No, I don’t know her. I don’t know anything about her. I’ve never read an interview with her, or seen her in anything else. (At least, not that I recall.) I could be dead wrong. She could be a major pain in the ass intent on bringing misery to every last person she meets. She could be a raging, selfish monster.
…but she isn’t.
I’m sure she isn’t.
And I’m sure she isn’t because ALF‘s writers aren’t that good; they don’t give the actors anything to work with aside from who they already are.
We don’t watch Kate, Brian, Lynn, and Willie…we watch Schedeen, Gregory, Elson, and Wright. The words on the page are interchangeable; they’re all setups for ALF’s punchlines anyway. Personalities fluctuate and backstories either don’t exist or are contradicted regularly. Nobody on the planet has a favorite Willie moment, even though he’s ostensibly the second most important character. And that’s because, in all seriousness, he’s nobody. He’s a presence for ALF to react to. They’re all presences for ALF to react to.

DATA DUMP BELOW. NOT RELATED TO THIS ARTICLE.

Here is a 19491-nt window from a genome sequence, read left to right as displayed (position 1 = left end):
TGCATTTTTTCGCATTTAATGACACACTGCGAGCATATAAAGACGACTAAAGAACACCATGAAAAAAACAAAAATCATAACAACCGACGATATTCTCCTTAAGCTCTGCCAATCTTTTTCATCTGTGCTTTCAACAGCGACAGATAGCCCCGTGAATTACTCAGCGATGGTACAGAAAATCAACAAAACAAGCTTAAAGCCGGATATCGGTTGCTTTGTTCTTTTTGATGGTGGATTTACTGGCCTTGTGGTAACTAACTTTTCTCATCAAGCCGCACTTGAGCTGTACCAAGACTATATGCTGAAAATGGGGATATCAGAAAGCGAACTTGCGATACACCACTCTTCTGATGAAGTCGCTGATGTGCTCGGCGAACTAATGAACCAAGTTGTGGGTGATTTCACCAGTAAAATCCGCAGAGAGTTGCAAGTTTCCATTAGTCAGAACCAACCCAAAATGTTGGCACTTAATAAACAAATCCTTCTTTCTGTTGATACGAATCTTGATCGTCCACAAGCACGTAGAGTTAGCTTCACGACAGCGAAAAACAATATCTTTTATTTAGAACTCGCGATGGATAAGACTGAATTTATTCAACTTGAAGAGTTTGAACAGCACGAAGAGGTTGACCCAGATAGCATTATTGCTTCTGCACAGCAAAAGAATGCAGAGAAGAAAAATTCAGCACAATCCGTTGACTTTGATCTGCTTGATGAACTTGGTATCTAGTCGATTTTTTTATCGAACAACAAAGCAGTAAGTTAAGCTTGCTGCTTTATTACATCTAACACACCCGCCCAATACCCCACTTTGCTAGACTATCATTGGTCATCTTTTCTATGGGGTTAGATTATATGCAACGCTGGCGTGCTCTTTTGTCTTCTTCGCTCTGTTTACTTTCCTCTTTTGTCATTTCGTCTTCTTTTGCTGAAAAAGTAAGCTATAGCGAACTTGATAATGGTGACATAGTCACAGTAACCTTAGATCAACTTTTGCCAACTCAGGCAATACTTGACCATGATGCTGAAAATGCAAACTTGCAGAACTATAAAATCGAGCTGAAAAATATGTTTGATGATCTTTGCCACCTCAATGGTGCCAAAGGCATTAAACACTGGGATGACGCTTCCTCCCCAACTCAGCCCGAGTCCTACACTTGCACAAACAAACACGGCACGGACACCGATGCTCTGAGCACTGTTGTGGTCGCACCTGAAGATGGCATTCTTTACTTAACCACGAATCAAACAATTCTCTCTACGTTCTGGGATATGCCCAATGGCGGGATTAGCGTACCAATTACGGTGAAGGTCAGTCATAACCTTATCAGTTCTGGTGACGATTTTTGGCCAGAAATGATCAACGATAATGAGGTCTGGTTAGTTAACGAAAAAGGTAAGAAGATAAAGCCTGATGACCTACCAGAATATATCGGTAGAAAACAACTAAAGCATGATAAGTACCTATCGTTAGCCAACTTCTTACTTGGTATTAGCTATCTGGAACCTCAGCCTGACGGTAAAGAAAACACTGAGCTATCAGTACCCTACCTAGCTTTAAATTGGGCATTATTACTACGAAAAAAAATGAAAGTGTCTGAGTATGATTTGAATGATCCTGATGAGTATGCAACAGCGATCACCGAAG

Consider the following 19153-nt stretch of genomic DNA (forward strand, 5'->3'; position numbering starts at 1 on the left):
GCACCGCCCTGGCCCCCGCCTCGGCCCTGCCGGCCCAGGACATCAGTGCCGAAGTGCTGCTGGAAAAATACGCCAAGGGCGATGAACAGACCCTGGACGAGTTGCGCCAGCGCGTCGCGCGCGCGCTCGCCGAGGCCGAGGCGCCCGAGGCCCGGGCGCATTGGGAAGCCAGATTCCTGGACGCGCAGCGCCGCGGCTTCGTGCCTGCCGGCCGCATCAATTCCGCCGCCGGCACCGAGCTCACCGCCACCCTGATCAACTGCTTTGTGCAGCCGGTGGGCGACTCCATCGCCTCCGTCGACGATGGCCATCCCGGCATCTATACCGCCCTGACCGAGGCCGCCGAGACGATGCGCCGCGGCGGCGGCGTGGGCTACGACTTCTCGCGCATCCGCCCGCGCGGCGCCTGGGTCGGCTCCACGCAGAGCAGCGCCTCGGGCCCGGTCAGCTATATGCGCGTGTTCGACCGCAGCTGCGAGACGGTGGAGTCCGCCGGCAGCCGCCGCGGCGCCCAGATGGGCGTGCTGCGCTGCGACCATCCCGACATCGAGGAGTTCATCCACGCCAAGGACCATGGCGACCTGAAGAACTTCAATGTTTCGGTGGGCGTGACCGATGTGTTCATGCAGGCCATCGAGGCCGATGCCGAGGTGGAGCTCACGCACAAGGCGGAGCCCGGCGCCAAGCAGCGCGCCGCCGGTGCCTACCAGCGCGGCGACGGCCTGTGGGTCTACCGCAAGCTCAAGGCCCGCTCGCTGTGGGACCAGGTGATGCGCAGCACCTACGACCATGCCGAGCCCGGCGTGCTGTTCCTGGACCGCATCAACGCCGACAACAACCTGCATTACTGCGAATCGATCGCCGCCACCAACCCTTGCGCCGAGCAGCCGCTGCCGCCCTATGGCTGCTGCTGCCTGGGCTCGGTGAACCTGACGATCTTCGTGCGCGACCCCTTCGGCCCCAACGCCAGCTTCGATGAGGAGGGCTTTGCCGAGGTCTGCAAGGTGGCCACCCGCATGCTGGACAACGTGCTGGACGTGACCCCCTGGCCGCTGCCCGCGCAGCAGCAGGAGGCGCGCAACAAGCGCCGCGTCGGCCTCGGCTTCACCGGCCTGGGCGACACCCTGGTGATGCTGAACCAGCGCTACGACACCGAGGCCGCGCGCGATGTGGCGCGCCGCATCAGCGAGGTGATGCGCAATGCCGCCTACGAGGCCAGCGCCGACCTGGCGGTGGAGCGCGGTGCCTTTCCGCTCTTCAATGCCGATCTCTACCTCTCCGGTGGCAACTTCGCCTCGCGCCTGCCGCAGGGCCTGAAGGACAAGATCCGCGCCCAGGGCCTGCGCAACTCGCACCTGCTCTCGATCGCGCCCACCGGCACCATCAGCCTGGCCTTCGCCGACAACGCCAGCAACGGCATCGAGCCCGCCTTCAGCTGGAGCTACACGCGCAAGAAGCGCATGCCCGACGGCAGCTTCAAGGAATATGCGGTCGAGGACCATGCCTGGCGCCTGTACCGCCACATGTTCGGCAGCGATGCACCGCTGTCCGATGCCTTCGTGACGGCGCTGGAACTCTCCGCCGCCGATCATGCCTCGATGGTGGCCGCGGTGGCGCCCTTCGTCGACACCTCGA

Which means that when warmth comes through — when Lynn says or does something sweet — it’s Elson’s. The writers sure as shit didn’t give her anything more (or anything unique) to work with. Characters have heart-to-hearts with ALF all the fucking time. If Lynn’s heart-to-hearts register more, or feel more genuine, it’s because they’re in line with who Andrea Elson really is.
And you know what? She seems pretty great.
Lynn’s growth on this show — I should really say Elson’s — has been the most unexpected pleasure of revisiting it. At first I was mainly happy that the puppetry was good. Then I was satisfied by the fact that I’d get a couple of decent episodes to look forward to each year. Then I got a shitload of boners over Mr. Ochmonek’s wardrobe.